For effective brand development, How to Build a Brand recommend that you step into the shoes of your ideal client. How does she think? What does he want? Would she appreciate free, no-strings-attached, quality advice? And would you appreciate the business boom that results from that kind of brand development?

If the answers are, “Yes,” then a focus on your website’s content is in order.

Part of good brand development is offering your expertise and knowledge to those who want it. This doesn’t necessarily mean that you throw everything you have to offer out there, leaving no room for sales; however, it does mean offering complete thoughts, not just teasers, with high-quality, garden-fresh website content.

Brand Development with Blog Posts

Google loves fresh food. It looks past stale content, choosing to gift websites that update regularly with better search engine rankings. So, what’s the best way to keep content fresh? It’s the blog. Every website should support one. It’s the easiest, most efficient way to keep your website crisp.

A new article should be posted to your blog no less than once per week. Each one should do the following:

  • Include one main keyword (a number of times) and other supporting keywords and synonyms.
  • Be optimised for search engines using proven SEO techniques (ref: meta tags, page titles).
  • Include links to other pages of your website, as well as links to other websites.
  • Consist of 500 words.
  • Contain a call-to-action with obvious access to email, phone number, or other preferred methods of contact.
  • Use short paragraphs, of no more than 5 sentences each.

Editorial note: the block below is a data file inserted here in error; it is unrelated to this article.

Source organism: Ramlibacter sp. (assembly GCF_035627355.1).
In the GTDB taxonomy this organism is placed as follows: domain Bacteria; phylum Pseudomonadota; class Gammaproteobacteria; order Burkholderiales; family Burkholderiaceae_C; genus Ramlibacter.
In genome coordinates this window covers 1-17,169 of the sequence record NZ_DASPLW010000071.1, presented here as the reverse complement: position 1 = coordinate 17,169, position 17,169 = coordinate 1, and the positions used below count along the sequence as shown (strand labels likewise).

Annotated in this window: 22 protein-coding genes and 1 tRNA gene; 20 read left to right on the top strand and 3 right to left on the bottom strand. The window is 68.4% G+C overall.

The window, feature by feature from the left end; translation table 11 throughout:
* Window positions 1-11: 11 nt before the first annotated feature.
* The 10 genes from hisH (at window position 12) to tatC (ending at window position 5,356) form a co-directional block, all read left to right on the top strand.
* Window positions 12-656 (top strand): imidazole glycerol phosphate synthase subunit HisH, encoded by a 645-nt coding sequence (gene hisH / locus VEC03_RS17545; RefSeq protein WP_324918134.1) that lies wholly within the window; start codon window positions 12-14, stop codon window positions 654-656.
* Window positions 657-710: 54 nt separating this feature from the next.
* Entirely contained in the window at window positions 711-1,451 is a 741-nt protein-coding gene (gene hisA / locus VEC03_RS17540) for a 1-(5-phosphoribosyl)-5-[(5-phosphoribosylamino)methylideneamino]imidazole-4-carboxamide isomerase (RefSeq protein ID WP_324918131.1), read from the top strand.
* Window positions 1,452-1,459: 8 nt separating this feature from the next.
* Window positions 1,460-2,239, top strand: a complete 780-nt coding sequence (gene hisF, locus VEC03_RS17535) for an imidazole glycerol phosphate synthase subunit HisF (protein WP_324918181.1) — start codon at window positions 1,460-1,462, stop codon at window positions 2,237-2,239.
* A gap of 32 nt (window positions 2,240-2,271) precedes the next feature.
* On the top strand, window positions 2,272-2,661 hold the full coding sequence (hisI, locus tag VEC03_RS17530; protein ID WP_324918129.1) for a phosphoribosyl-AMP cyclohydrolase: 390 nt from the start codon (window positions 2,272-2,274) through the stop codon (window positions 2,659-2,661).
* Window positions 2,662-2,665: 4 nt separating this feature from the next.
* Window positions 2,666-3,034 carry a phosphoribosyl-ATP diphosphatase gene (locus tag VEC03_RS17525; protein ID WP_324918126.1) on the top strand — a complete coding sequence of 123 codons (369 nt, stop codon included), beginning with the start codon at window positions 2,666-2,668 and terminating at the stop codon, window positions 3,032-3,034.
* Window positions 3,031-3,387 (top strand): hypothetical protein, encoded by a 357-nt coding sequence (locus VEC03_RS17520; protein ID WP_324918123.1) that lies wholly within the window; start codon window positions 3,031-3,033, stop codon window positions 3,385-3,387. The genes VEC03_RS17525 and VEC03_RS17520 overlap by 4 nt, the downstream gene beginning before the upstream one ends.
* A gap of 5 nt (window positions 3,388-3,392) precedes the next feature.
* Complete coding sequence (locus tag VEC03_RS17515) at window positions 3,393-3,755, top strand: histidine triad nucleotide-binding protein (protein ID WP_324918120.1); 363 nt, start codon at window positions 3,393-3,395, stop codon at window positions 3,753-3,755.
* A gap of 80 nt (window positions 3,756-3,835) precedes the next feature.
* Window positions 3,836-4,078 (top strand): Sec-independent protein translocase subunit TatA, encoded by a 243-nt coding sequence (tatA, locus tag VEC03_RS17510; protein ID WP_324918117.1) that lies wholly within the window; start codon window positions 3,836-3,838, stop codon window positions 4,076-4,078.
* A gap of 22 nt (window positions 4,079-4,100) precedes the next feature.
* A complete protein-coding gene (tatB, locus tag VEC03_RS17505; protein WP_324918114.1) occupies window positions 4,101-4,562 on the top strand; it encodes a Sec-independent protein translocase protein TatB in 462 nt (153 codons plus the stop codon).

• Utilise branded language, as decided upon in your branding strategy. Don’t speak to a generic audience, but rather, directly to your ideal client.
  • Keep the language simple enough so that all of your audience members will be able to grasp concepts with ease. Each article should be easily scanned. Purple prose (flowery language) should be avoided unless your audience’s main interest is literary prose. Leave out junk words; pare your content down to only what’s necessary to convey your message.
  • Offer advice that will make your readers’ lives easier, help them to avoid pitfalls, give them peace of mind, or help them to feel like industry insiders. Don’t tease, but instead, provide complete thoughts and information they can use immediately.

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  • Listen to what your audience is saying on social media and through other channels of engagement. Use this information to craft blog posts that give them the information they’re craving – rather than the information you want to give them.

Don’t overlook the brand development power of your website. It’s your platform. If you’re speaking authentically, to the right people, your content will be of interest; it will spur connections and build relationships; people will begin to trust you and your expertise; they will come to like you and want to know you better; you will be recognised as an authority in your niche…and then, you will realise the sales – and the success – you’ve been pursuing.

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